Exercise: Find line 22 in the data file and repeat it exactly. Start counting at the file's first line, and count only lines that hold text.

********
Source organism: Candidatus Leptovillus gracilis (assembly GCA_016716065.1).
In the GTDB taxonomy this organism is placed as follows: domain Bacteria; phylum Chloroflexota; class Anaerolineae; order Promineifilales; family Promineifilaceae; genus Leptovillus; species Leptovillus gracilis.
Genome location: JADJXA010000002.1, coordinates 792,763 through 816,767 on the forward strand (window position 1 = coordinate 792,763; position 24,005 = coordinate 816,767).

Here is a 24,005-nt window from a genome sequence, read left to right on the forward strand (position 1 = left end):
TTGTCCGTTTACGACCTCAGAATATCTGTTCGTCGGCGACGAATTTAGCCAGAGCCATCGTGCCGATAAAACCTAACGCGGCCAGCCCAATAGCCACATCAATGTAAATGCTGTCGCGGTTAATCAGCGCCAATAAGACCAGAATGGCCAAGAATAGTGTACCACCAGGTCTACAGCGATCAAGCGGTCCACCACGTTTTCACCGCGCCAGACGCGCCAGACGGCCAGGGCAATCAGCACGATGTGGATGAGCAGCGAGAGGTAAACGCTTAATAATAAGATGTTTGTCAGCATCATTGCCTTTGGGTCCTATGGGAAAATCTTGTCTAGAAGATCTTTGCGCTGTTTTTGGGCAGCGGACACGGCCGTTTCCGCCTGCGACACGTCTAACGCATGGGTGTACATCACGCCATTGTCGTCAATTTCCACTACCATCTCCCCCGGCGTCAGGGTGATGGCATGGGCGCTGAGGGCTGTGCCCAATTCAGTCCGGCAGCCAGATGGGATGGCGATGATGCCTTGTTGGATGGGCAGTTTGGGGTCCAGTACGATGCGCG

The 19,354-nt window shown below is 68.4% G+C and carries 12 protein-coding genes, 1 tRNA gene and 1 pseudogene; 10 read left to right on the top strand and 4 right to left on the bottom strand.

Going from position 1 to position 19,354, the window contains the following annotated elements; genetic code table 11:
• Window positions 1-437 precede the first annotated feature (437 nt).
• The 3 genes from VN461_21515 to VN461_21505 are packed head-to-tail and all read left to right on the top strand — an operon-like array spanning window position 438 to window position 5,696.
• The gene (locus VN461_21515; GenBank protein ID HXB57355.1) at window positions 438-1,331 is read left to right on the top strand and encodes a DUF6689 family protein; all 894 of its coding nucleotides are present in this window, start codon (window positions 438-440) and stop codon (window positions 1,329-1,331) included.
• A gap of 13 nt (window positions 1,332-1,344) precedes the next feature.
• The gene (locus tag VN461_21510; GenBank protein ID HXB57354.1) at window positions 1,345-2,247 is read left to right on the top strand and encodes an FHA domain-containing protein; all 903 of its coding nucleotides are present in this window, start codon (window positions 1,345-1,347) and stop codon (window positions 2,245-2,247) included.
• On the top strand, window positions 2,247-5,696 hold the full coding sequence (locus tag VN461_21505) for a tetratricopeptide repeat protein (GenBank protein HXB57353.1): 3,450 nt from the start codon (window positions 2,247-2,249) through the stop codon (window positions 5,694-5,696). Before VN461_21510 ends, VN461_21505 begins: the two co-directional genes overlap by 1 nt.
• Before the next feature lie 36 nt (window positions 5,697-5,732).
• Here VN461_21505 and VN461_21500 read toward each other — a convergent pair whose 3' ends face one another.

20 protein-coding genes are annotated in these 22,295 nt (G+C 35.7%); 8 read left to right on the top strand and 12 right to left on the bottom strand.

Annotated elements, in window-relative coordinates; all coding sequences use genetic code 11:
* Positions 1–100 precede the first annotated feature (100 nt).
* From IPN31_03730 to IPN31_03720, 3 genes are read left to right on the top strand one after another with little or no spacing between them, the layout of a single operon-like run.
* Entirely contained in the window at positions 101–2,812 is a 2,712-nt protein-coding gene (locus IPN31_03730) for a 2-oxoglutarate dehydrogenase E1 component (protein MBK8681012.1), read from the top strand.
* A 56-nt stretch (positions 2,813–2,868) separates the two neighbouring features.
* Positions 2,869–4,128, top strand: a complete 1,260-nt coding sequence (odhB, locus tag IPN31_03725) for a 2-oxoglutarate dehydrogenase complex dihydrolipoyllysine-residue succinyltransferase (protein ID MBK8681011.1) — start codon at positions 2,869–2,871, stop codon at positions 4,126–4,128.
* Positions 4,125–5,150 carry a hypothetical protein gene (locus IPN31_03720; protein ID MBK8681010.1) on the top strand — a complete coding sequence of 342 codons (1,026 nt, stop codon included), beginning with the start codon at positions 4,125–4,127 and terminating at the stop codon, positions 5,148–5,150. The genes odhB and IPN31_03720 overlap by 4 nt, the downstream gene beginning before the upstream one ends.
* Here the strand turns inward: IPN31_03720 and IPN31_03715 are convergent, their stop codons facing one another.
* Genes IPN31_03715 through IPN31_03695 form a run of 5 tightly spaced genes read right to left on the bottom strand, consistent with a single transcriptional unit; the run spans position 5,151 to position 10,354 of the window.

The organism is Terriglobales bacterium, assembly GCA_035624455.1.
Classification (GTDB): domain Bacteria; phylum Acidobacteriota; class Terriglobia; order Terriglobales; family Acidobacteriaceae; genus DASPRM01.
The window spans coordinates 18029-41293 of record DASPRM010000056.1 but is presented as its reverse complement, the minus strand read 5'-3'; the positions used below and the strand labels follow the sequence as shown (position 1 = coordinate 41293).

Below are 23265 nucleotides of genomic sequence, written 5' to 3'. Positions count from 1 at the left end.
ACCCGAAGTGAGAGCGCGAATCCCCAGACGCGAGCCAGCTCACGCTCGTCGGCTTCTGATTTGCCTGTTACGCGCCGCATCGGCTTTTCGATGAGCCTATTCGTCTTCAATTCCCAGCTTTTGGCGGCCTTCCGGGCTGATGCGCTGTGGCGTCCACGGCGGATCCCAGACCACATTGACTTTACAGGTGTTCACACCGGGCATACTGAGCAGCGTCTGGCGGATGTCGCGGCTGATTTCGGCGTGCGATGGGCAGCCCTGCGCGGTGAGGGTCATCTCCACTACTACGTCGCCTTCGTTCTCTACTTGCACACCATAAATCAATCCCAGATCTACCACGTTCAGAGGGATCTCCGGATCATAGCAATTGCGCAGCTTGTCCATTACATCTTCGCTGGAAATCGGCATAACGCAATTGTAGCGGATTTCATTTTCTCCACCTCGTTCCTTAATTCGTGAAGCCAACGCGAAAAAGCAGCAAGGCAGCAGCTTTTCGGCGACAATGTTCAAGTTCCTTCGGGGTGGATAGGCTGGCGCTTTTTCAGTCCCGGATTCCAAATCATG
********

* Positions 2,869–4,128, top strand: a complete 1,260-nt coding sequence (odhB, locus tag IPN31_03725) for a 2-oxoglutarate dehydrogenase complex dihydrolipoyllysine-residue succinyltransferase (protein ID MBK8681011.1) — start codon at positions 2,869–2,871, stop codon at positions 4,126–4,128.